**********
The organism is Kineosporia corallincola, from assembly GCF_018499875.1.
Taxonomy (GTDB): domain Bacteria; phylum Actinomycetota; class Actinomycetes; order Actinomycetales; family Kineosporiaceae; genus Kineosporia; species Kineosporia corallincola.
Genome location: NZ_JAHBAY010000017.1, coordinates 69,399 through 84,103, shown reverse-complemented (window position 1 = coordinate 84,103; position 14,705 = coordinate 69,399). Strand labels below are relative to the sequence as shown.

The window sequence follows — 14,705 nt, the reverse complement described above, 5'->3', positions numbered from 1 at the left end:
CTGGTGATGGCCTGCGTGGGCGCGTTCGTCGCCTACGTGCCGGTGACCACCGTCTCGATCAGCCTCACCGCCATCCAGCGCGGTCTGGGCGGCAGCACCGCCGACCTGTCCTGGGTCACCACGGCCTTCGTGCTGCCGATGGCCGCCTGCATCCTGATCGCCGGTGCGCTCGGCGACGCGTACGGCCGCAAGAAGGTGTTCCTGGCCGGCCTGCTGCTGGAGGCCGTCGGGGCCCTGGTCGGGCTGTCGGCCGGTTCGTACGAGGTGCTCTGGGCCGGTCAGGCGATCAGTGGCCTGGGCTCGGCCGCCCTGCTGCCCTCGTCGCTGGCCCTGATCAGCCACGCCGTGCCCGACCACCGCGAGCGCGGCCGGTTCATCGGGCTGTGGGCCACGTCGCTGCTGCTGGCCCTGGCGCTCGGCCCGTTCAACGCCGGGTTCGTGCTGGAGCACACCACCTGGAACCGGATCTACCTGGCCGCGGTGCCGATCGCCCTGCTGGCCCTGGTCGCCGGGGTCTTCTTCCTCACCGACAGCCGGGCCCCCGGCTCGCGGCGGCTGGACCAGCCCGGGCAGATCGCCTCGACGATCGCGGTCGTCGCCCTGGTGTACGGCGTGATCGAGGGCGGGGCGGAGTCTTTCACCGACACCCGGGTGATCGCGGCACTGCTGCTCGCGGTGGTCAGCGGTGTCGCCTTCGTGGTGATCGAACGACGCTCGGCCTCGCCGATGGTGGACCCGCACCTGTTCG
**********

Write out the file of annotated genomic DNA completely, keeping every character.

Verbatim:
The organism is Kineosporia corallincola, from assembly GCF_018499875.1.
Taxonomy (GTDB): domain Bacteria; phylum Actinomycetota; class Actinomycetes; order Actinomycetales; family Kineosporiaceae; genus Kineosporia; species Kineosporia corallincola.
Genome location: NZ_JAHBAY010000017.1, coordinates 69,399 through 84,103, shown reverse-complemented (window position 1 = coordinate 84,103; position 14,705 = coordinate 69,399). Strand labels below are relative to the sequence as shown.

The window sequence follows — 14,705 nt, the reverse complement described above, 5'->3', positions numbered from 1 at the left end:
CTGGTGATGGCCTGCGTGGGCGCGTTCGTCGCCTACGTGCCGGTGACCACCGTCTCGATCAGCCTCACCGCCATCCAGCGCGGTCTGGGCGGCAGCACCGCCGACCTGTCCTGGGTCACCACGGCCTTCGTGCTGCCGATGGCCGCCTGCATCCTGATCGCCGGTGCGCTCGGCGACGCGTACGGCCGCAAGAAGGTGTTCCTGGCCGGCCTGCTGCTGGAGGCCGTCGGGGCCCTGGTCGGGCTGTCGGCCGGTTCGTACGAGGTGCTCTGGGCCGGTCAGGCGATCAGTGGCCTGGGCTCGGCCGCCCTGCTGCCCTCGTCGCTGGCCCTGATCAGCCACGCCGTGCCCGACCACCGCGAGCGCGGCCGGTTCATCGGGCTGTGGGCCACGTCGCTGCTGCTGGCCCTGGCGCTCGGCCCGTTCAACGCCGGGTTCGTGCTGGAGCACACCACCTGGAACCGGATCTACCTGGCCGCGGTGCCGATCGCCCTGCTGGCCCTGGTCGCCGGGGTCTTCTTCCTCACCGACAGCCGGGCCCCCGGCTCGCGGCGGCTGGACCAGCCCGGGCAGATCGCCTCGACGATCGCGGTCGTCGCCCTGGTGTACGGCGTGATCGAGGGCGGGGCGGAGTCTTTCACCGACACCCGGGTGATCGCGGCACTGCTGCTCGCGGTGGTCAGCGGTGTCGCCTTCGTGGTGATCGAACGACGCTCGGCCTCGCCGATGGTGGACCCGCACCTGTTCG